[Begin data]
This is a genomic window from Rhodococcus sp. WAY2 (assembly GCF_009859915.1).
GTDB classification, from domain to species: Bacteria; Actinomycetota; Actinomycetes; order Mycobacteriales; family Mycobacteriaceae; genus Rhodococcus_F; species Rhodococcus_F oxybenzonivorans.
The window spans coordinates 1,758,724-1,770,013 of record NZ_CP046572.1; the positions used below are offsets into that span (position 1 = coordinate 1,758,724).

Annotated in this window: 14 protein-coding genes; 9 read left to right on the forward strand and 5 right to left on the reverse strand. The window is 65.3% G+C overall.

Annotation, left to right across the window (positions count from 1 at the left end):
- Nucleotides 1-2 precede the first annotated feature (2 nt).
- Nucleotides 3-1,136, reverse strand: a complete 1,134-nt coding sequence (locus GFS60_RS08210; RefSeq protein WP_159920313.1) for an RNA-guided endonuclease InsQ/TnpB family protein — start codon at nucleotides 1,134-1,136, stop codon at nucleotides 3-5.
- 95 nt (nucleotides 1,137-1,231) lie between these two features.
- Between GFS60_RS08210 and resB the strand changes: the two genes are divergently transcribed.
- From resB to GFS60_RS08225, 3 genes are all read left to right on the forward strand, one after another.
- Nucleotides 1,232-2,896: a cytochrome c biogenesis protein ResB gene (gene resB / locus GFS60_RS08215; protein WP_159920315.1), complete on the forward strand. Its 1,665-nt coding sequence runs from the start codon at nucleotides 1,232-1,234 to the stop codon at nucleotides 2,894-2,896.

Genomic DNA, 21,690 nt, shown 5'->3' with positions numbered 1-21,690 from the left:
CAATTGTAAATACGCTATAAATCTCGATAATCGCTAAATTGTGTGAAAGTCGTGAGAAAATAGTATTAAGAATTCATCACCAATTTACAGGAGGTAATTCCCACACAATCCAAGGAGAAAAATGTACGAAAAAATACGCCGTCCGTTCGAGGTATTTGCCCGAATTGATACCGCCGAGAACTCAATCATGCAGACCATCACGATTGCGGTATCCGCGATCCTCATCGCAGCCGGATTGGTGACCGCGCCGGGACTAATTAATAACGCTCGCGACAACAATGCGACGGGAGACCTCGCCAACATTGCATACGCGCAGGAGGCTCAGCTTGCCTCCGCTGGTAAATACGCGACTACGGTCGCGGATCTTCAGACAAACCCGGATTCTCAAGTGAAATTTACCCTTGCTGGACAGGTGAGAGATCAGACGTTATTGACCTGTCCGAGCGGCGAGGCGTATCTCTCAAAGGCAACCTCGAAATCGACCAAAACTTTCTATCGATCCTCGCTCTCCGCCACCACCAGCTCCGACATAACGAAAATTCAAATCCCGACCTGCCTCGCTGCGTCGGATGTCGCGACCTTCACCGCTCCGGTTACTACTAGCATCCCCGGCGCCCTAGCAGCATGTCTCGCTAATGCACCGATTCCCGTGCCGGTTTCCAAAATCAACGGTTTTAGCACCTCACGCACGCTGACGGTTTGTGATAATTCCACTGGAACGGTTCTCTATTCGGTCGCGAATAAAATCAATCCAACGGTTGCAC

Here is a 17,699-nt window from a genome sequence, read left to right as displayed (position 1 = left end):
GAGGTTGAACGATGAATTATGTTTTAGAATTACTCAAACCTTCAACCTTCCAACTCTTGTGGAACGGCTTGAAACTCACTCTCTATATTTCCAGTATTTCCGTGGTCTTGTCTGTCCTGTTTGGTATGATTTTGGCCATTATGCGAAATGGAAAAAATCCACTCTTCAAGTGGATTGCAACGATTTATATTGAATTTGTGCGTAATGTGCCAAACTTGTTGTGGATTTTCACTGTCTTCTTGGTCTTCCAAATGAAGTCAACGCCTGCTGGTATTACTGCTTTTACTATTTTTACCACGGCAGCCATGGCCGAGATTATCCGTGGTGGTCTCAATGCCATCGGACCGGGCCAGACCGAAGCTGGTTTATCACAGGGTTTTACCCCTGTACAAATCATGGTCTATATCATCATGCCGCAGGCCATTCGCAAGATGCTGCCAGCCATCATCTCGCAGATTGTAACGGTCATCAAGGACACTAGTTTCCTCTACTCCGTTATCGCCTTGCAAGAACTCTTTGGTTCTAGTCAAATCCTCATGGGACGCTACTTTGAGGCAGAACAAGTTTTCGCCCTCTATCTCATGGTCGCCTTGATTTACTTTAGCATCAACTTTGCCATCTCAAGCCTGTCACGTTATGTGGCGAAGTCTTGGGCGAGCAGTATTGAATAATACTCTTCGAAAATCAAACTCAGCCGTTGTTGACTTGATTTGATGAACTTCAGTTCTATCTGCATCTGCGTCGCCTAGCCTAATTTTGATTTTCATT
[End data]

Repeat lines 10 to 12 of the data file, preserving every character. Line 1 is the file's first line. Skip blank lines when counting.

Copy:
- From resB to GFS60_RS08225, 3 genes are all read left to right on the forward strand, one after another.
- Nucleotides 1,232-2,896: a cytochrome c biogenesis protein ResB gene (gene resB / locus GFS60_RS08215; protein WP_159920315.1), complete on the forward strand. Its 1,665-nt coding sequence runs from the start codon at nucleotides 1,232-1,234 to the stop codon at nucleotides 2,894-2,896.

Genomic DNA, 21,690 nt, shown 5'->3' with positions numbered 1-21,690 from the left: